In what continues to be a hyperactive severe weather season, yet another threat of tornadic thunderstorms will be returning to the I-95 corridor tomorrow, with the area stretching from Washington, DC to Boston, Massachussetts under the gun for an elevated tornado threat. Other areas included in the threat zone include Baltimore, much of eastern Maryland, northern Delaware, southeastern Pennsylvania including Philadelphia, much of New Jersey, the entire New York City metro area and nearby portions of Long Island and southeastern New York state, Hartford and most of Connecticut, Providence and much of Rhode Island, and most of central and eastern Massachussetts. This zone of an enhanced tornado threat is within a broader area that will be threatened by severe thunderstorms which will also contain large hail and damaging wind gust threats.
According to the National Weather Service’s Storm Prediction Center (SPC), widely scattered to scattered strong to severe thunderstorms are possible over southern New England into the Mid Atlantic states on Saturday. Damaging gusts are the primary hazard. According to the SPC, the upper-level ridge centered over the Divide today will amplify on Saturday while some amplification of the cyclonic flow aloft over the Northeast is also expected; at the surface, a frontal boundary will continue to sag southward within the Plains into the Northeast.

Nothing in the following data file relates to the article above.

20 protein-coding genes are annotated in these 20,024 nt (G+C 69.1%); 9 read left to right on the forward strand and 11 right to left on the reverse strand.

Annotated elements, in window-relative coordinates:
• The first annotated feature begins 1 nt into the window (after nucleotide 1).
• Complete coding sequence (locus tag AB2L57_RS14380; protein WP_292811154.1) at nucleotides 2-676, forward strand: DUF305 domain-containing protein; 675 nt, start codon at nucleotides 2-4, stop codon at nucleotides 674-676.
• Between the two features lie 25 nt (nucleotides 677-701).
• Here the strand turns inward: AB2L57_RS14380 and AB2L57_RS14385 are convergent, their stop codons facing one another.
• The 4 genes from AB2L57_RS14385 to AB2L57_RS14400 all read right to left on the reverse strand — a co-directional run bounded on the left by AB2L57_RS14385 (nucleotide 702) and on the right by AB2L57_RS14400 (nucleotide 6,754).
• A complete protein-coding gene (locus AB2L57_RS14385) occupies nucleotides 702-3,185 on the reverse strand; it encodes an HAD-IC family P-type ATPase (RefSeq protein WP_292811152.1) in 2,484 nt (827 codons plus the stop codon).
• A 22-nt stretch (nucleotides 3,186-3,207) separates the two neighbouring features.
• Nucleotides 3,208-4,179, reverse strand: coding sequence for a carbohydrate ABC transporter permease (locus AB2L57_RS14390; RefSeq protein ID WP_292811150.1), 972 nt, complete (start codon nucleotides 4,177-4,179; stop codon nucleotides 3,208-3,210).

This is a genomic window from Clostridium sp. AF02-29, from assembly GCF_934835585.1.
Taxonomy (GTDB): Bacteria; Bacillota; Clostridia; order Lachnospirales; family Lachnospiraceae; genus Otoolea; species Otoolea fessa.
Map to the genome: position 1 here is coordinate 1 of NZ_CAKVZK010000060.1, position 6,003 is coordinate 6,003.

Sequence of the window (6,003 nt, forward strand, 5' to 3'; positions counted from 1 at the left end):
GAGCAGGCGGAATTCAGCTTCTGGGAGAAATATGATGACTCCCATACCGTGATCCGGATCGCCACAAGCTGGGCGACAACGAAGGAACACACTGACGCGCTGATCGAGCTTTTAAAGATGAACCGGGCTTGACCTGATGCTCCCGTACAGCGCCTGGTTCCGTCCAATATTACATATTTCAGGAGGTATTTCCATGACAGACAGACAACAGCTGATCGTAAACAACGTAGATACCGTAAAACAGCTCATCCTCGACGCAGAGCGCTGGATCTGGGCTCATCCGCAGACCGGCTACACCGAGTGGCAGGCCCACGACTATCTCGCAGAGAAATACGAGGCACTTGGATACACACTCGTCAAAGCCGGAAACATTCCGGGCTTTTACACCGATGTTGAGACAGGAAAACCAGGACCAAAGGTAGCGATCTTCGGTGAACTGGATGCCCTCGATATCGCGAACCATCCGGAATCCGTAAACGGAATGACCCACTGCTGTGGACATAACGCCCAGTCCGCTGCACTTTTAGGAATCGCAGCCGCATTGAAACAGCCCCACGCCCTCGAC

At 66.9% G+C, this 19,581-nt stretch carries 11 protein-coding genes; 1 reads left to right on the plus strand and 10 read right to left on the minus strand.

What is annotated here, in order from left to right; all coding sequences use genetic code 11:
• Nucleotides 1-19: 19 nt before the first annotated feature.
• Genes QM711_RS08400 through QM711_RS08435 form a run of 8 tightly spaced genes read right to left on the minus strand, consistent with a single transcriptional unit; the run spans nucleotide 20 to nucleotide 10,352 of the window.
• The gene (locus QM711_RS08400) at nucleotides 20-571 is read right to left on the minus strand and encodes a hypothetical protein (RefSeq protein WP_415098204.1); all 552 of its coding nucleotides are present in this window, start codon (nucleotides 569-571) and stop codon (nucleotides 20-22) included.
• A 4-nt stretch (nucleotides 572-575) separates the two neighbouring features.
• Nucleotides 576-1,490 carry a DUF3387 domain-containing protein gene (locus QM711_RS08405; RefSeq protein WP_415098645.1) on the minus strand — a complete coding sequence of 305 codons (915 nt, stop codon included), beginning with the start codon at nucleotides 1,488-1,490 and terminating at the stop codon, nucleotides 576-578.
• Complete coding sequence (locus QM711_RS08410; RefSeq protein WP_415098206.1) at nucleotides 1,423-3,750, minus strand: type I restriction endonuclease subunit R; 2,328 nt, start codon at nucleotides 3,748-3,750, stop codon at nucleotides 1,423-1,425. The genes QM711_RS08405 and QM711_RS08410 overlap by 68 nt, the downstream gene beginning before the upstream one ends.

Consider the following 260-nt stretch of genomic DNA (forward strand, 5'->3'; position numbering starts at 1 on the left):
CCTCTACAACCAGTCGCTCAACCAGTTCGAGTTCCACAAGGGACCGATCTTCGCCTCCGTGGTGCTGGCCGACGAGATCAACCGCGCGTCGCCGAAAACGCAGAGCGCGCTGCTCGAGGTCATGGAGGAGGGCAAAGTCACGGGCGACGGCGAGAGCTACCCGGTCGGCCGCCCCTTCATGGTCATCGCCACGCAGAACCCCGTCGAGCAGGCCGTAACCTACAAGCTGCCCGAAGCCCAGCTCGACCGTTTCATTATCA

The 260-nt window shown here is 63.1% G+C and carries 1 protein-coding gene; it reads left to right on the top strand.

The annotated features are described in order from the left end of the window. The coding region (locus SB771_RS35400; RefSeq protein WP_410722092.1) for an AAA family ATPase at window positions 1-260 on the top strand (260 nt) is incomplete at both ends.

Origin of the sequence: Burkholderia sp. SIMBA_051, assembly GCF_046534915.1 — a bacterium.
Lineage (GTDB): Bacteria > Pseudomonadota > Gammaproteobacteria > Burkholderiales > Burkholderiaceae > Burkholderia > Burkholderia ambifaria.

Widely scattered to scattered storms are expected to develop by afternoon either along the front or along a surface trough near the Blue Ridge. Despite modest mid-level lapse rates, strong surface heating and a very moist boundary layer will support moderate unstable atmospheric conditions across central and eastern Virginia into perhaps the Delmarva. Farther north, more limited heating and weaker mid-level lapse rates will limit overall destabilization. With the amplifying upper-level pattern, moderate mid-level winds will exist as far south as the northern Mid-Atlantic and decrease fairly rapidly to the south. The SPC says that given the degree of buoyancy, damaging downburst winds are the expected primary threat with isolated large hail possible with initial storm development.
To make matters more complicated, a mesoscale convective vortex will be moving out of the Great Lakes region into the northeast. According to the SPC, depending on where this feature is located, an area of greater mesoscale shear and storm coverage could develop around the Mid Atlantic.
In addition to the threat of severe storms, there is also a threat of flooding rains from soaking storms. Some heavy rain could create isolated flood and flash flood situations. The National Weather Service reminds people in impacted areas to “turn around, don’t drown” and “never drive through flood waters.”